When people think about product messaging, they usually start with the features and benefits the product provides. While those things do need to be defined, they should not be where you start developing your product messaging from.
Instead, your product messaging should lead with the intangible value your product provides to consumers. How does your product or service improve their life? Focus on how your product impacts their experience rather than the specific functions it offers. Features and benefits can contribute to that value, but they are not the overall value of your product.
Vidyard exemplifies how to lead with their core value before diving into product specifics on their about page, saying:
“Video is changing the way businesses connect and communicate in an increasingly digital world. From marketing, sales and customer service to employee training and corporate communications, video is helping businesses of all sizes humanize communications and personalize customer experiences.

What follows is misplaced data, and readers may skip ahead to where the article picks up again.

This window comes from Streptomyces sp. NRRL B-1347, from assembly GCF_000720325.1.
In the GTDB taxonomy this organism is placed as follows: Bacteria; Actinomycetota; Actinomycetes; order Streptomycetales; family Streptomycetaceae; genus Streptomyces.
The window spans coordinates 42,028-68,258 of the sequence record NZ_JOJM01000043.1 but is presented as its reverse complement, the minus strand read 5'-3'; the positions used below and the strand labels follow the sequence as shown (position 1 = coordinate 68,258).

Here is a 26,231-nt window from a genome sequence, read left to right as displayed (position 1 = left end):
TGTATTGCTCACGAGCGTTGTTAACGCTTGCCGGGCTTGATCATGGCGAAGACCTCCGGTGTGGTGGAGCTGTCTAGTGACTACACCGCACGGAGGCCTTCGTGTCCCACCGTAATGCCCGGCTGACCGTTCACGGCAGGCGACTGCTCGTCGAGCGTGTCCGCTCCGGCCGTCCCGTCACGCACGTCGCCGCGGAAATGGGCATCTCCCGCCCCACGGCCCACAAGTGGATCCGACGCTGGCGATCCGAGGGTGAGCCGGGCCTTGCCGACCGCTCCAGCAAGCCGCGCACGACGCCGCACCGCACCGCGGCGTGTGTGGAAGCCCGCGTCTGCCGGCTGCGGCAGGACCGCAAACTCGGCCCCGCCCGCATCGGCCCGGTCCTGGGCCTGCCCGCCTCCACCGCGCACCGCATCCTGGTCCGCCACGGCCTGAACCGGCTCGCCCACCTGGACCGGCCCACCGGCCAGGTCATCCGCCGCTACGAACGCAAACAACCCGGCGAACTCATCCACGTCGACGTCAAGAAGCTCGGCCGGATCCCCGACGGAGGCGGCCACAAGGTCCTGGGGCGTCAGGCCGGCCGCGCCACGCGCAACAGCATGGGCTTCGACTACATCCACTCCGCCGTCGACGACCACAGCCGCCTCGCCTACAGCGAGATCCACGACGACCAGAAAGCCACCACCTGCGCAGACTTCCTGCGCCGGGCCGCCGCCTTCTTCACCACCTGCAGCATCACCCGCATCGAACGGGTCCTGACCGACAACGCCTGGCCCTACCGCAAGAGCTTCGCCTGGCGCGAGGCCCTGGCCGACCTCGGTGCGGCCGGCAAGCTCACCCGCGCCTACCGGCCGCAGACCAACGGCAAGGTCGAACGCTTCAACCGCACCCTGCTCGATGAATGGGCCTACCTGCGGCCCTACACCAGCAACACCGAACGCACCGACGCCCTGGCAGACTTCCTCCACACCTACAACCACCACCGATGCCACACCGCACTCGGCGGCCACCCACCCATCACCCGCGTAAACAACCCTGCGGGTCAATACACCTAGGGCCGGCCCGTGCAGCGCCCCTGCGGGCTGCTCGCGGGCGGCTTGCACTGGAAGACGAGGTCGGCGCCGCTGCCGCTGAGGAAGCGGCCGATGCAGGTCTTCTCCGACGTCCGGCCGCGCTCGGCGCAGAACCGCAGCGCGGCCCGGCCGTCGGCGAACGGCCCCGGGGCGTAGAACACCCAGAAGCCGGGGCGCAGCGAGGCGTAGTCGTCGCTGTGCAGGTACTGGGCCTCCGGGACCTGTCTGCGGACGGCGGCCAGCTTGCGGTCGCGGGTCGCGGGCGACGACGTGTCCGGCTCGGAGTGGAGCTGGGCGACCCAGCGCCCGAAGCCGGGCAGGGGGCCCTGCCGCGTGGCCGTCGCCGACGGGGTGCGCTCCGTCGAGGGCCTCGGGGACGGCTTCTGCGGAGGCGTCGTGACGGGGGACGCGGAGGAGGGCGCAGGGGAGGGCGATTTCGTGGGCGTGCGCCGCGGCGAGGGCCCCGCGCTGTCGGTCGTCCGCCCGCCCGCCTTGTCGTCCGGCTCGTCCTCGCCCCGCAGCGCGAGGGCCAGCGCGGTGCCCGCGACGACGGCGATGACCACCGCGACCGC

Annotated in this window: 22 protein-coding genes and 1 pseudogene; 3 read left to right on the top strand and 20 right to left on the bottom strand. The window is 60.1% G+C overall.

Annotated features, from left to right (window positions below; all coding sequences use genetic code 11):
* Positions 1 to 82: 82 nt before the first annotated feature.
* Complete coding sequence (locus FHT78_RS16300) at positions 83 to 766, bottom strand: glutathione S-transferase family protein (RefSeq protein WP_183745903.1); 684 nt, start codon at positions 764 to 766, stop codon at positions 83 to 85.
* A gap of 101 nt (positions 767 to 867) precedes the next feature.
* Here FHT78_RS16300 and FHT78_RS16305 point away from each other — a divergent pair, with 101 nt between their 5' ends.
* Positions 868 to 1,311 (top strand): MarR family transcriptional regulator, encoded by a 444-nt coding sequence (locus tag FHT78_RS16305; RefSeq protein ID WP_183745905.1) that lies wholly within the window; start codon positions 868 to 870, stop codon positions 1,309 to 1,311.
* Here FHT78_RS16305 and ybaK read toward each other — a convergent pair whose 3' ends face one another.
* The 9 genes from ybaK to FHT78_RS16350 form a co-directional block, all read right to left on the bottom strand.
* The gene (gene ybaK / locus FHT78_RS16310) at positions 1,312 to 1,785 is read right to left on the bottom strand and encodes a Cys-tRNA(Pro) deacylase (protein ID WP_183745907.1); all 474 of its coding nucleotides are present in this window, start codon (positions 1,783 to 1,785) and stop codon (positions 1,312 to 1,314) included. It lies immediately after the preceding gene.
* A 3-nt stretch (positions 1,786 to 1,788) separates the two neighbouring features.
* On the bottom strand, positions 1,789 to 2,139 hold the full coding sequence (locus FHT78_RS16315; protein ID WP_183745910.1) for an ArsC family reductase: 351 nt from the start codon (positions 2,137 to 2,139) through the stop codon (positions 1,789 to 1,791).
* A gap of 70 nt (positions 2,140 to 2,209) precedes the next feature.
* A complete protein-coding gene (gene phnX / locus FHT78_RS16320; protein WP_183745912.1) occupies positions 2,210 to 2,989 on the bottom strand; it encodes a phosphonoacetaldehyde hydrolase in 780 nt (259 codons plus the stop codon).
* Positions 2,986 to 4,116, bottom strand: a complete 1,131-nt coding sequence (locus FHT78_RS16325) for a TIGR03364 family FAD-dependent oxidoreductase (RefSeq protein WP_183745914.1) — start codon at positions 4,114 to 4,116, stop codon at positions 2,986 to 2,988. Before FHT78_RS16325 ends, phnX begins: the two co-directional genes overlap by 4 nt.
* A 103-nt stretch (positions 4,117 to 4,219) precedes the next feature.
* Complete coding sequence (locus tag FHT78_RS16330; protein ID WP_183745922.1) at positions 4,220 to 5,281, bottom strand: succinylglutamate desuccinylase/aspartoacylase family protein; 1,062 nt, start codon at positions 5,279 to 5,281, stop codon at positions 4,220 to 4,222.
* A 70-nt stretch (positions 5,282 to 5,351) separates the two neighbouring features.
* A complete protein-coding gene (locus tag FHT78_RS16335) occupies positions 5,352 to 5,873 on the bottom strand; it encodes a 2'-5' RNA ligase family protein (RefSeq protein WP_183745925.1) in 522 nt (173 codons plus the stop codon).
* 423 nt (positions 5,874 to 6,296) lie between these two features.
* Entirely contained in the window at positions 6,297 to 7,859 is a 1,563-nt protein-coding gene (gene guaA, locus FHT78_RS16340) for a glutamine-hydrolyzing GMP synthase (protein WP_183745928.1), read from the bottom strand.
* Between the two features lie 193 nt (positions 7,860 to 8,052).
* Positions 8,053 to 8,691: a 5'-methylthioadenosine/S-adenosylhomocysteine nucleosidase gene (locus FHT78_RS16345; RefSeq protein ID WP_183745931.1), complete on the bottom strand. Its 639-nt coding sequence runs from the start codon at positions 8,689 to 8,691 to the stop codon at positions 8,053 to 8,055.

Vidyard is the video platform that helps businesses transform communications and drive more revenue through the strategic use of online video. Going beyond video hosting and management, we help businesses connect with more viewers through interactive and personalized video experiences, learn powerful insights on their viewing audience, turn insights into action with enterprise integrations, and prove the impact of their video programs.”
In the first paragraph, they establish the value of their product, which is humanizing communications and personalizing customer experiences. Then they dive into the features and benefits of their product at a high level.
1. Understand the Core Value of Your Product
The core value of your product is the sum of all the benefits your product provides. It’s more than just the tactical solution your product can accomplish — it’s what that tactical solution is building toward in terms of overall goal attainment.
Your product’s core value should be concise, comprehensible, not jargony and easy to connect with.